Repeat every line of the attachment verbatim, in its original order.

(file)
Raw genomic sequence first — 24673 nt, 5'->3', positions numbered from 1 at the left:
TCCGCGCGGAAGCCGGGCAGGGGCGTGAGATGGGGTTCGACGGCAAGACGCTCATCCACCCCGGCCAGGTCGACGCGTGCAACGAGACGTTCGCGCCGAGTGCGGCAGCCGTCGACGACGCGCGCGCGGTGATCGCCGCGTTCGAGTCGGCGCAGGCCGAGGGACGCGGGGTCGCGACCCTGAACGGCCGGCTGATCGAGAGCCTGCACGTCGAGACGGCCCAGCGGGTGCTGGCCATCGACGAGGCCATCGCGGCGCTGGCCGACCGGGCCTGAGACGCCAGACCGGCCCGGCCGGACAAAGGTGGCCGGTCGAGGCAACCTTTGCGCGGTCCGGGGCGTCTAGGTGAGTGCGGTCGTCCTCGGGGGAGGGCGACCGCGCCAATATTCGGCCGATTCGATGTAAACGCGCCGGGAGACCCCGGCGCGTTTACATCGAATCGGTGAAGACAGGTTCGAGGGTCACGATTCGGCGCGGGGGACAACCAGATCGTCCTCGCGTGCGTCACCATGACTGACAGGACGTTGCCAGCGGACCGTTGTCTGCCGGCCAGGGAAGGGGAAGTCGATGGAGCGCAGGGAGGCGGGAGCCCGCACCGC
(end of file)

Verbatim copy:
Raw genomic sequence first — 24673 nt, 5'->3', positions numbered from 1 at the left:
TCCGCGCGGAAGCCGGGCAGGGGCGTGAGATGGGGTTCGACGGCAAGACGCTCATCCACCCCGGCCAGGTCGACGCGTGCAACGAGACGTTCGCGCCGAGTGCGGCAGCCGTCGACGACGCGCGCGCGGTGATCGCCGCGTTCGAGTCGGCGCAGGCCGAGGGACGCGGGGTCGCGACCCTGAACGGCCGGCTGATCGAGAGCCTGCACGTCGAGACGGCCCAGCGGGTGCTGGCCATCGACGAGGCCATCGCGGCGCTGGCCGACCGGGCCTGAGACGCCAGACCGGCCCGGCCGGACAAAGGTGGCCGGTCGAGGCAACCTTTGCGCGGTCCGGGGCGTCTAGGTGAGTGCGGTCGTCCTCGGGGGAGGGCGACCGCGCCAATATTCGGCCGATTCGATGTAAACGCGCCGGGAGACCCCGGCGCGTTTACATCGAATCGGTGAAGACAGGTTCGAGGGTCACGATTCGGCGCGGGGGACAACCAGATCGTCCTCGCGTGCGTCACCATGACTGACAGGACGTTGCCAGCGGACCGTTGTCTGCCGGCCAGGGAAGGGGAAGTCGATGGAGCGCAGGGAGGCGGGAGCCCGCACCGC